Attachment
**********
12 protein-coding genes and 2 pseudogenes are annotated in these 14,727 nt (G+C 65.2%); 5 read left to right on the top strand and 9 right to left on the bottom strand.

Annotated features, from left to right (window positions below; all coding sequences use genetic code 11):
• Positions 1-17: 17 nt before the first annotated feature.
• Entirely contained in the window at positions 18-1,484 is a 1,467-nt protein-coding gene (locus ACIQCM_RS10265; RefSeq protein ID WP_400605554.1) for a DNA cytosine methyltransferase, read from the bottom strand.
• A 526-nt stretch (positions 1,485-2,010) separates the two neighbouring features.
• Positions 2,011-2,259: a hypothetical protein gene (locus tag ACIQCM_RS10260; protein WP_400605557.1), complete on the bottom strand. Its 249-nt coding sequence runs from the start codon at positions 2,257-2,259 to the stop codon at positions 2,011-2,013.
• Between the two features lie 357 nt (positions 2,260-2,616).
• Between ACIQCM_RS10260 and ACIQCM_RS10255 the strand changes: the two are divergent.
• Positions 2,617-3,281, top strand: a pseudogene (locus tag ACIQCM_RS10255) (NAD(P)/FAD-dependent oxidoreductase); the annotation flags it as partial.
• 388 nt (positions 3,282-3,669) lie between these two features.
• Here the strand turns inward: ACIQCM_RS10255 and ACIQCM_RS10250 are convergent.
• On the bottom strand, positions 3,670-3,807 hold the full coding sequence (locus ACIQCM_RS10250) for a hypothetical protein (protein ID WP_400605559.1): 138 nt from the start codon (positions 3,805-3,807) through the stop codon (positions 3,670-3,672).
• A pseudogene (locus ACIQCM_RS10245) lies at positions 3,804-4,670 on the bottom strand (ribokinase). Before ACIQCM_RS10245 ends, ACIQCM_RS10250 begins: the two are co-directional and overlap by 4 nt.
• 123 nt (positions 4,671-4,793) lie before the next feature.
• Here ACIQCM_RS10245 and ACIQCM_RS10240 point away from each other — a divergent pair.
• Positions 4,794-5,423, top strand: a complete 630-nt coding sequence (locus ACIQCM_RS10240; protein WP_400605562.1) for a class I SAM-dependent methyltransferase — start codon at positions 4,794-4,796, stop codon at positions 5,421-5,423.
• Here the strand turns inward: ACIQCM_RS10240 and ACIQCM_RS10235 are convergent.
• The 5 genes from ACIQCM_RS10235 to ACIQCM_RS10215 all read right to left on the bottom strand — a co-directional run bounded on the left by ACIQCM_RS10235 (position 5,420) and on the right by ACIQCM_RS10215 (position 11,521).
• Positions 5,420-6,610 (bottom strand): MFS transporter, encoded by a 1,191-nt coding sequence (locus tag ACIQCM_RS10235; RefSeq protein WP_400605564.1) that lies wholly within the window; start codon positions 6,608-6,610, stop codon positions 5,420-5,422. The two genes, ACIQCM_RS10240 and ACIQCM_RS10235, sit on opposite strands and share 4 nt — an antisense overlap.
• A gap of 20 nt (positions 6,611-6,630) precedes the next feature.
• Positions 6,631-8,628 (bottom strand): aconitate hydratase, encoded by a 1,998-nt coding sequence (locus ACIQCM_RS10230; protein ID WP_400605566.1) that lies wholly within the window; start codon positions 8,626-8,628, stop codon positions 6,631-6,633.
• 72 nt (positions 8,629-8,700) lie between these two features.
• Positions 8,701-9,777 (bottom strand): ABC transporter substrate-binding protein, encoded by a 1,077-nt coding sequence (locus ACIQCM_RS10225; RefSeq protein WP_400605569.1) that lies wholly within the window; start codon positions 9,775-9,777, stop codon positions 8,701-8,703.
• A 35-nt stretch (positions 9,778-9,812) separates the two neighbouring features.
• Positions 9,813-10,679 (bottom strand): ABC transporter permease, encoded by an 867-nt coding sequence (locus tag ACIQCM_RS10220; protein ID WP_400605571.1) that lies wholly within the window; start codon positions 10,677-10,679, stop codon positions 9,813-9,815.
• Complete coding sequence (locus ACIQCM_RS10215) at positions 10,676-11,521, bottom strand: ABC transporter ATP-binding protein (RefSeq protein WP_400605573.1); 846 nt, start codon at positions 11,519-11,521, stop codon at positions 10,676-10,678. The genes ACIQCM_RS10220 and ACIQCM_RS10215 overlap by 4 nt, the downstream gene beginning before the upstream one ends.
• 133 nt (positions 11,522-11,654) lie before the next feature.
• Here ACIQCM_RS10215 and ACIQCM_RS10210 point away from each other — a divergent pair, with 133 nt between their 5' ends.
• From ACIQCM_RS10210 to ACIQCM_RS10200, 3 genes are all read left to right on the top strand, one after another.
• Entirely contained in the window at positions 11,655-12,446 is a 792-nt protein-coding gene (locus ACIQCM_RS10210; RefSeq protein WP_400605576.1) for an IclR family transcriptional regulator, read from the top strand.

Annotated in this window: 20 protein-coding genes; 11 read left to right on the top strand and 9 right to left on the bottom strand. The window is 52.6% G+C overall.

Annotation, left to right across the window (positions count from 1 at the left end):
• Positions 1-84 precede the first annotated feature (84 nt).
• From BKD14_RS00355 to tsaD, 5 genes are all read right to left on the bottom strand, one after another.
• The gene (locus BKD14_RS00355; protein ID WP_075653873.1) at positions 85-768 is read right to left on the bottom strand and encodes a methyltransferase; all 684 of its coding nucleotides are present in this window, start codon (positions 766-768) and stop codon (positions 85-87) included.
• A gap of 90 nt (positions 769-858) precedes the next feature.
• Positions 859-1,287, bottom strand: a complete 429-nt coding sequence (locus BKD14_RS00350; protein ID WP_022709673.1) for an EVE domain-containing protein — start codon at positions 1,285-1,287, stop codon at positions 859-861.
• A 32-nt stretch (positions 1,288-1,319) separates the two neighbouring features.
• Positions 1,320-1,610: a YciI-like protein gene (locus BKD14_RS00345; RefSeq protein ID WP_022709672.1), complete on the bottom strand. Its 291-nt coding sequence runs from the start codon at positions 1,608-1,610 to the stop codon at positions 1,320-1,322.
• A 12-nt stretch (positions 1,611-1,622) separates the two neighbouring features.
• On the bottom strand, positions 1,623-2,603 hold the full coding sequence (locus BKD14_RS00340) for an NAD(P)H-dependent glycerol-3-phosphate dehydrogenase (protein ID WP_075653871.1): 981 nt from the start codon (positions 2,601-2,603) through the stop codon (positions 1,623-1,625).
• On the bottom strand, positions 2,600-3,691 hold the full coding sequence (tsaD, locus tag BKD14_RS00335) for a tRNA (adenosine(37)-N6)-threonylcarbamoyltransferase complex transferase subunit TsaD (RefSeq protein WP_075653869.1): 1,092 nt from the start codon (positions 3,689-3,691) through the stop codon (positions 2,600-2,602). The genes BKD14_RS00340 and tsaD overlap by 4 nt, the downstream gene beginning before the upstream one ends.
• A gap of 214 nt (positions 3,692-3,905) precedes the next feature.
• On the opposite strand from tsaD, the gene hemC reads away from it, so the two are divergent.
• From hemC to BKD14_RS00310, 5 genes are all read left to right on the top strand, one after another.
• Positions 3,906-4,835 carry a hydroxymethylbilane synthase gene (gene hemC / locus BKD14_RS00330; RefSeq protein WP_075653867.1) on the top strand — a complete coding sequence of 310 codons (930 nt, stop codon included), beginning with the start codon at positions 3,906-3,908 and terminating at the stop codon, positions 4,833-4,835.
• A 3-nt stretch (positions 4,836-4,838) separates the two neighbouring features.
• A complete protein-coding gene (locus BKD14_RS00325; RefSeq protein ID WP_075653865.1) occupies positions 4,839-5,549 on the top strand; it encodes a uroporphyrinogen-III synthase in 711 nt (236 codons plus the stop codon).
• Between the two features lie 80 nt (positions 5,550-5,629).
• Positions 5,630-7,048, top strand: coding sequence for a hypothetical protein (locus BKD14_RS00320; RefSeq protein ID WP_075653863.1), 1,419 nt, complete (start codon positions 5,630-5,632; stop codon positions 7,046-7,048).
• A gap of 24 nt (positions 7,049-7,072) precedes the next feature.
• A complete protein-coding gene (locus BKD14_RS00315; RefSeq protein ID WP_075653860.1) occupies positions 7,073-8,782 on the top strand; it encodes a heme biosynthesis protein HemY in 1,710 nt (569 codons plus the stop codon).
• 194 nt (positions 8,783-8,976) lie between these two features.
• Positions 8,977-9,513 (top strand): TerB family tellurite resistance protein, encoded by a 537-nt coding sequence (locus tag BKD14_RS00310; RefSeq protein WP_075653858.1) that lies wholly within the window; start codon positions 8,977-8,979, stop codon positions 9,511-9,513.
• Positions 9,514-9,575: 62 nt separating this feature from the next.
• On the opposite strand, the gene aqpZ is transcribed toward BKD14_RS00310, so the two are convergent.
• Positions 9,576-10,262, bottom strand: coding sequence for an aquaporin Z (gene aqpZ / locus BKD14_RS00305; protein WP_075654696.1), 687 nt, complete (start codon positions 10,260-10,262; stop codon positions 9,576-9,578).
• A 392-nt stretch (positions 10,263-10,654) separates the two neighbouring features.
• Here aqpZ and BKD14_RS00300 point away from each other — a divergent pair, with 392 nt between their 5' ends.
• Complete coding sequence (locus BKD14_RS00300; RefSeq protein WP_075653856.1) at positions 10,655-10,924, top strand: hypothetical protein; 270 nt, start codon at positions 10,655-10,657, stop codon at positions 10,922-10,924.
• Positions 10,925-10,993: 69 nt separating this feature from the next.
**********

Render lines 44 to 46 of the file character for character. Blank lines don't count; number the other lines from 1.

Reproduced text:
• On the opposite strand from tsaD, the gene hemC reads away from it, so the two are divergent.
• From hemC to BKD14_RS00310, 5 genes are all read left to right on the top strand, one after another.
• Positions 3,906-4,835 carry a hydroxymethylbilane synthase gene (gene hemC / locus BKD14_RS00330; RefSeq protein WP_075653867.1) on the top strand — a complete coding sequence of 310 codons (930 nt, stop codon included), beginning with the start codon at positions 3,906-3,908 and terminating at the stop codon, positions 4,833-4,835.